“His shirt looked like it was a bit too big. The suit kind of looked like, OK, here’s the most basic suit I can find…. and that’s not to say that the suit wasn’t expensive. It simply wasn’t tailored…. This was a moment when this 33-year-old sort of disruptor really had to come face to face with the fact that he was no longer disrupting. He was in a position in which he had to fix things. And the suit really just underscored very visually that [Zuckerberg] was crossing from being an outsider into now being an insider…. He has, one, used fashion as a way to distinguish himself and to send a message about what it is that he believes he’s doing and where his company is situated in the broader cultural context. But I also think it matters because one of the reasons these hearings are in fact televised is because they are political theater. Part of theater is the costuming, and that helps us understand who the players are, what their goals are and what the messaging is.”

Then, in characteristic Althouse fashion, herself delivers the coup de grace:

I agree that it’s theater. But:

1. All clothing is theater (the RuPaul adage is “We’re all born naked the rest is drag”), and…

2. We need to ask what theater he provided, and I disagree that the bad suit and tie showed that he had crossed over to insiderdom. It would have been perfectly easy for the billionaire Zuckerberg to call in people to dress him in a perfectly fitting suit, a suit that would read to the theater audience as saying that he had arrived in the halls of power ready to assume what he acknowledges are the serious responsibilities that have arisen around him. By wearing a visibly bad suit, he sent the message that he is still the disruptive kid. The authorities got him into this suit, and he chose to look like the kid whose mom dressed him to go a funeral or whatever. He’s the guy who did what he had to and adopted the outward trimmings, but only and always with the look of intended to get back into his T-shirt and jeans.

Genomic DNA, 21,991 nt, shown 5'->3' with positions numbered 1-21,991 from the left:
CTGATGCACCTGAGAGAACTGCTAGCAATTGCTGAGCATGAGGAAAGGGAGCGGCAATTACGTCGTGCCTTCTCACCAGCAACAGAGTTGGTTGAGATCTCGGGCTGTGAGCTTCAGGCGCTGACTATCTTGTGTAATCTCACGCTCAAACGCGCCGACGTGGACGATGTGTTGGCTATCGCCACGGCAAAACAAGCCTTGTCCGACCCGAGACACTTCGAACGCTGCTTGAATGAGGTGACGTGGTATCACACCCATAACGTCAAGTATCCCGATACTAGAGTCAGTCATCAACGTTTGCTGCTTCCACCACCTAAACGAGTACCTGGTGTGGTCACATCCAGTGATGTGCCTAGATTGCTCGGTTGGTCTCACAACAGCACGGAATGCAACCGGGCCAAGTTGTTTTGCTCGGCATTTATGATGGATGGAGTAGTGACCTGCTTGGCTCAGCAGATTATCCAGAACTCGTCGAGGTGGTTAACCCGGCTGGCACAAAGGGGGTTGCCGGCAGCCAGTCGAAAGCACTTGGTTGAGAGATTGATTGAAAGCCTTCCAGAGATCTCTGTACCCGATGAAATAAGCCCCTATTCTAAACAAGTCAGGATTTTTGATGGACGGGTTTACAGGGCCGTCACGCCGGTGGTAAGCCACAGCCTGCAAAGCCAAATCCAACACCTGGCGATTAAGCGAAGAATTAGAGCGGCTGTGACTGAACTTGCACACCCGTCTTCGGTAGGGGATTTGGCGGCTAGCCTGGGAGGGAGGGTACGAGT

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Left coast billionaires wear hoodies and short pants as a badge of honor. Their ability to not wear a suit-and-tie, in their minds, proves that they’ve really made it, escaping the conventional servitude of the adult business world.

I blame my own generation.

When my graduating class arrived at Yale, you were required to wear a jacket-and-tie to dining hall meals. Yalies customarily consequently went around every day in sportcoats. Rebellious free spirits might remove their neckties, and fold them and put them in their pocket between meals.

Well. along came my own Yale class. It was very early in the semester that this troublemaker or that would show up for breakfast in pajamas sport coat & tie, which was soon inevitably followed by swimsuit jacket-and-tie, and finally nudity jacket-and-tie.

It really did not take very long before the Administration caved. After which… la Deluge.

There are geezers today, running around in t shirts and short pants, who still take pride in overturning the jacket-and-tie rule in Yale Dining Halls.